The Differences Between Faux Venetian Plaster and Venetian Plaster
Originally developed during the Roman empire, Real Venetian plaster was made of limestone, ground marble, and pigment. Its composition has since been modified to what is known as the Traditional Venetian plaster made from lime or gypsum and applied over laths fastened to the joists and wall studs, and has gradually become the standard material for both residential and formal architecture.
Today’s Venetian plaster products often use synthetic materials. This plaster can be used on the interior or exterior and its high pH level makes it remarkably resistant to mold and other bacterias. Using Faux Venetian plaster is a great way to decorate both interior and exterior walls. It’s more durable than paint, looks great, comes in various colors, and is a popular way to decorate. Faux Venetian plaster finishes look real while being less expensive than real Venetian plaster. Read on to learn more of the differences between the real and faux finishes.
Acrylic vs Lime
Real Venetian Plaster (Fig.1 & Fig. 3) is made of aged Italian lime putty, ground Italian marble, and can also contain some “magic” ingredients to obtain a desired final look and feel, and it can be made matte or glossy, smooth or textured. Real Venetian Plaster has a marble appearance and is cool to the touch because of the marble and limestone it’s made from and it also exudes an ambiance that can't be attained otherwise.
Faux Venetian plaster (Fig. 2) is made out of acrylic and natural or artificial pigment. It is meant to replicate Scagliola, which is an Italian plaster technique that has been used for hundreds of years. This technique resulted in a product intended to look like real marble.
Authentic Venetian plaster recipes are handed down from generation to generation, within Italian artisans and craftsmen. This means that there are very few people that can manufacture authentic Venetian plaster. Because it is hard to come by, faux Venetian plaster is often used in place of the original lime blend.
True Venetian plaster is made up of at least 40% marble dust and expensive pigment, making authentic Venetian plaster very expensive. Add to that the limited availability, which also creates a high cost, making faux Venetian plaster the only option for many homeowners.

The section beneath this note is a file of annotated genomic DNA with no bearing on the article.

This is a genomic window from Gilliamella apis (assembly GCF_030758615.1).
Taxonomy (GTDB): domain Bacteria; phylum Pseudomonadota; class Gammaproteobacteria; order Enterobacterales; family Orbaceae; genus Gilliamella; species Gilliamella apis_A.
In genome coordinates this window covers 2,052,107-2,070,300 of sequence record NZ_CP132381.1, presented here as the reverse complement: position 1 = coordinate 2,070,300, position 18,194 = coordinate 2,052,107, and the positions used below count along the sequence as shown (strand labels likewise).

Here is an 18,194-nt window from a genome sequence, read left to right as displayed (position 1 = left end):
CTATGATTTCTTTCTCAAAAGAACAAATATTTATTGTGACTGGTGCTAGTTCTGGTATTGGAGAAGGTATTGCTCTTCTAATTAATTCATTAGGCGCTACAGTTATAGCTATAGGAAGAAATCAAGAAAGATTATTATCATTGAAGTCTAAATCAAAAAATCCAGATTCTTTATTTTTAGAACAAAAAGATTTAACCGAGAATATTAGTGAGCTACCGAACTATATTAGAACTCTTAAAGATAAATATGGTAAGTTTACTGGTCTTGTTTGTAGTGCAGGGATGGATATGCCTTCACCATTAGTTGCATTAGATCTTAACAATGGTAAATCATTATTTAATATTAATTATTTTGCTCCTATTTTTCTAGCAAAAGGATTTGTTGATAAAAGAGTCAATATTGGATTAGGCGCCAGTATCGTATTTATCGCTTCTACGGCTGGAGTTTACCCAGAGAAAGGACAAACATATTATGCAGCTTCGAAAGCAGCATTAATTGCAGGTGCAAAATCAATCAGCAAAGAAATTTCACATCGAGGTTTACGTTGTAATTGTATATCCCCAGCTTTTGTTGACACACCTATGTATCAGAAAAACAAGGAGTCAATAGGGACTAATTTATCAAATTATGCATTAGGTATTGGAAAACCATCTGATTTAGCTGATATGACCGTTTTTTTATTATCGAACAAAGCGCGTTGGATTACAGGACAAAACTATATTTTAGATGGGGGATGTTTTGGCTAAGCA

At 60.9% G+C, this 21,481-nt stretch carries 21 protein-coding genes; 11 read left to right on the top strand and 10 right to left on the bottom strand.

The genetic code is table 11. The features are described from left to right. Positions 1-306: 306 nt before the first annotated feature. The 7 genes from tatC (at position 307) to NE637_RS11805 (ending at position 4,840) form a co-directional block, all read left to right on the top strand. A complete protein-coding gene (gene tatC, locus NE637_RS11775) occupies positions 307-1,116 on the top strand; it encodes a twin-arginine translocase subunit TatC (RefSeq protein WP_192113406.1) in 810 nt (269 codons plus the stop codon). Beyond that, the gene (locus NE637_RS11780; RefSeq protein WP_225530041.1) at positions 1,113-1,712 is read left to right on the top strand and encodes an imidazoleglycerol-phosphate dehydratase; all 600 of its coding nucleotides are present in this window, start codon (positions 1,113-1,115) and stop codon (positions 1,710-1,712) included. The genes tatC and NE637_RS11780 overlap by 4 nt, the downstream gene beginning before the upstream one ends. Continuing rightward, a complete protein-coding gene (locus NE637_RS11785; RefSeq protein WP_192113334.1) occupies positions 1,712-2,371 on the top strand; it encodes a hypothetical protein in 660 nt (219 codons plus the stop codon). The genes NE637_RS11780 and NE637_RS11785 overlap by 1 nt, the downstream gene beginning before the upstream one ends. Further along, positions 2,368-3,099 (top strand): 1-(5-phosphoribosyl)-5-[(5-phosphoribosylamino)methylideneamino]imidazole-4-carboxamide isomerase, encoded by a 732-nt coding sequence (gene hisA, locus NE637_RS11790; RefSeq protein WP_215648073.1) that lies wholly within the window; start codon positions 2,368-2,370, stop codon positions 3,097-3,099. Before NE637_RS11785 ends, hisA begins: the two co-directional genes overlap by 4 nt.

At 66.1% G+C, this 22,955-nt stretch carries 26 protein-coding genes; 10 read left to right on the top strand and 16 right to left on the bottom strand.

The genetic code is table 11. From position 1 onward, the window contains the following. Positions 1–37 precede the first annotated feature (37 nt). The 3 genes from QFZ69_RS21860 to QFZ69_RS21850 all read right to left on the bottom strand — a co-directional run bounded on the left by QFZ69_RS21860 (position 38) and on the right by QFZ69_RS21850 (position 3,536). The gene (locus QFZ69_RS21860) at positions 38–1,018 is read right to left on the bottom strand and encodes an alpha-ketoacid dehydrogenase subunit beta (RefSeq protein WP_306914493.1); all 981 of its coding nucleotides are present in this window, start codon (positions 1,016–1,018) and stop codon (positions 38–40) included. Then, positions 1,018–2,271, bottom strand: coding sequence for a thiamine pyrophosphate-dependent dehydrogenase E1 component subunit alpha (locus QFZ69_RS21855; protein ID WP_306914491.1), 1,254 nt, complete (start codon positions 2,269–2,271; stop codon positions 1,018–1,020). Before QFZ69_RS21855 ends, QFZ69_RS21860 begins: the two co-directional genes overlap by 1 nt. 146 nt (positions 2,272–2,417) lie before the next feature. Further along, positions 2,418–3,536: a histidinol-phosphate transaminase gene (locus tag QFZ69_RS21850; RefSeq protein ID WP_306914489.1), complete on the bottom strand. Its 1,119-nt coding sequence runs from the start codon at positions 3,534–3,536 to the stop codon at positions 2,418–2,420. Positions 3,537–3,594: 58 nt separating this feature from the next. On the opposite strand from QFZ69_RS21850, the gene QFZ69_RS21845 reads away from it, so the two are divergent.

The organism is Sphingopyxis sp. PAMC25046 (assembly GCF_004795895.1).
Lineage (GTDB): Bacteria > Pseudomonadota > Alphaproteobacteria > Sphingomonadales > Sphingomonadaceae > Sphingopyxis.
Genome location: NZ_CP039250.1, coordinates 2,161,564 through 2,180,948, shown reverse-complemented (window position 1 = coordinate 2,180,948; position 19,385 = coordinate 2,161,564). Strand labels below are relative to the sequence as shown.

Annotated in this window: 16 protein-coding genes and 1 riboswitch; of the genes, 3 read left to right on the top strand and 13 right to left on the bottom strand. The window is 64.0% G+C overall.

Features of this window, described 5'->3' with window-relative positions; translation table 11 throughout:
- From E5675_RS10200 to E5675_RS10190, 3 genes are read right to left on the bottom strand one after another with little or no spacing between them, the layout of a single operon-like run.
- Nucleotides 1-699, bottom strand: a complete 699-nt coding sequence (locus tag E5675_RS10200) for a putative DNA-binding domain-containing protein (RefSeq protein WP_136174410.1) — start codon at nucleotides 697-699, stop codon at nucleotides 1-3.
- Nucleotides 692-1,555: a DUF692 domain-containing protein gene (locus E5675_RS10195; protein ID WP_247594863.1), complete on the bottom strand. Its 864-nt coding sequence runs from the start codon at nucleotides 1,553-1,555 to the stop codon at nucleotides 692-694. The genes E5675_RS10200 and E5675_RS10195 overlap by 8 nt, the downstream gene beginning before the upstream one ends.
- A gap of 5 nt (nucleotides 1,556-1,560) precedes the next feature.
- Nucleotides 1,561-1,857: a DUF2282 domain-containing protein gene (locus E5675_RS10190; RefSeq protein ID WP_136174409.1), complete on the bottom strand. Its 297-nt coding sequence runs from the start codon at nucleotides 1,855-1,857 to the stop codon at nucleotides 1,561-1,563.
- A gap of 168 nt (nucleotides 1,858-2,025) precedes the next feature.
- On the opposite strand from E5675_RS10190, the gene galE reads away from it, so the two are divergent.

The traditional method of applying Venetian plaster is to apply it layer after layer with a trowel and then polishing it to provide an illusion of texture and depth. The plaster must dry thoroughly between each layer. The wall must be completely smooth prior to beginning the application process. Faux Venetian plaster is applied with a spatula. Both materials can be sanded smooth to look like marble or have texture to look like stone.
The traditional Venetian plaster process is very timely, because it requires so many layers, with long periods in between each layer to allow the plaster to dry thoroughly. Faux Venetian plaster can be put up in a fraction of the time.
Faux Venetian plaster is basically a thin coating, up to about three layers, of tinted plaster, thus it can easily be scratched and damaged. True Venetian plaster is done in many, many layers, thus it is thicker and does not damage easily. Faux Venetian plaster is kept as an inside wall treatment whereas true Venetian plaster can be used on interior and exterior walls because it is much thicker and more durable.
Faux Venetian plaster is an artful way to decorate both interior and exterior surfaces. It imparts old-world charm, discrete sophistication, and a look of elegance. At the same time, it does not have a high cost, long installation time, and doesn't contain lime. The drawback of not being as durable as true Venetian plaster does not outweigh all of the positive attributes of the product.